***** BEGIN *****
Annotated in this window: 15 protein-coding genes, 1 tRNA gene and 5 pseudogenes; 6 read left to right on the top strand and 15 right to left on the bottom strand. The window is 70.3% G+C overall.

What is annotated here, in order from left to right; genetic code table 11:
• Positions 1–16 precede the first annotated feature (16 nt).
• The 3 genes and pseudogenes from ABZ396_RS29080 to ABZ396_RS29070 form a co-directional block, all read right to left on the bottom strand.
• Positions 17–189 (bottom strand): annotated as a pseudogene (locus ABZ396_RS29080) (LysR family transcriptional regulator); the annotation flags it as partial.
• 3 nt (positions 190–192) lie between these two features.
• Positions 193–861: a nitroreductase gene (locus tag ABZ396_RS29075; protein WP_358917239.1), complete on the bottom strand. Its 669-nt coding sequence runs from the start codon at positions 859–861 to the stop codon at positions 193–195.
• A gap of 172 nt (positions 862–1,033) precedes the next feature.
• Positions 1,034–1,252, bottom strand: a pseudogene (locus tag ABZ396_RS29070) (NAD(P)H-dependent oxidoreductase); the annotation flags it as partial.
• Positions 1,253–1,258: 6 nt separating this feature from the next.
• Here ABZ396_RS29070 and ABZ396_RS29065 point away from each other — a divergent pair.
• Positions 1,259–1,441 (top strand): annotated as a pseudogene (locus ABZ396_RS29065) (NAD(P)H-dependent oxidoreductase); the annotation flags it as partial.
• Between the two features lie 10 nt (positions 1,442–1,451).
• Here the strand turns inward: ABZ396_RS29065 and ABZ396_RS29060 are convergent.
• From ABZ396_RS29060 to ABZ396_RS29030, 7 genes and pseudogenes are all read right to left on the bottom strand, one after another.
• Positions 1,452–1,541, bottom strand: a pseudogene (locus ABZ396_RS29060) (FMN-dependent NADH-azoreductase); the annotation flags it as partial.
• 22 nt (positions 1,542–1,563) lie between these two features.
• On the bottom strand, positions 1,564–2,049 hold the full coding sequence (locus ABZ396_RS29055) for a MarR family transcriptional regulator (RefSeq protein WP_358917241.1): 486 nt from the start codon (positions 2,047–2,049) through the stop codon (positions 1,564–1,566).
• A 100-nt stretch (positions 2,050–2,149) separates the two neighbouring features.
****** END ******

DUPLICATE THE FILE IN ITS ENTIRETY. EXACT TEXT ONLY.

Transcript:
Annotated in this window: 15 protein-coding genes, 1 tRNA gene and 5 pseudogenes; 6 read left to right on the top strand and 15 right to left on the bottom strand. The window is 70.3% G+C overall.

What is annotated here, in order from left to right; genetic code table 11:
• Positions 1–16 precede the first annotated feature (16 nt).
• The 3 genes and pseudogenes from ABZ396_RS29080 to ABZ396_RS29070 form a co-directional block, all read right to left on the bottom strand.
• Positions 17–189 (bottom strand): annotated as a pseudogene (locus ABZ396_RS29080) (LysR family transcriptional regulator); the annotation flags it as partial.
• 3 nt (positions 190–192) lie between these two features.
• Positions 193–861: a nitroreductase gene (locus tag ABZ396_RS29075; protein WP_358917239.1), complete on the bottom strand. Its 669-nt coding sequence runs from the start codon at positions 859–861 to the stop codon at positions 193–195.
• A gap of 172 nt (positions 862–1,033) precedes the next feature.
• Positions 1,034–1,252, bottom strand: a pseudogene (locus tag ABZ396_RS29070) (NAD(P)H-dependent oxidoreductase); the annotation flags it as partial.
• Positions 1,253–1,258: 6 nt separating this feature from the next.
• Here ABZ396_RS29070 and ABZ396_RS29065 point away from each other — a divergent pair.
• Positions 1,259–1,441 (top strand): annotated as a pseudogene (locus ABZ396_RS29065) (NAD(P)H-dependent oxidoreductase); the annotation flags it as partial.
• Between the two features lie 10 nt (positions 1,442–1,451).
• Here the strand turns inward: ABZ396_RS29065 and ABZ396_RS29060 are convergent.
• From ABZ396_RS29060 to ABZ396_RS29030, 7 genes and pseudogenes are all read right to left on the bottom strand, one after another.
• Positions 1,452–1,541, bottom strand: a pseudogene (locus ABZ396_RS29060) (FMN-dependent NADH-azoreductase); the annotation flags it as partial.
• 22 nt (positions 1,542–1,563) lie between these two features.
• On the bottom strand, positions 1,564–2,049 hold the full coding sequence (locus ABZ396_RS29055) for a MarR family transcriptional regulator (RefSeq protein WP_358917241.1): 486 nt from the start codon (positions 2,047–2,049) through the stop codon (positions 1,564–1,566).
• A 100-nt stretch (positions 2,050–2,149) separates the two neighbouring features.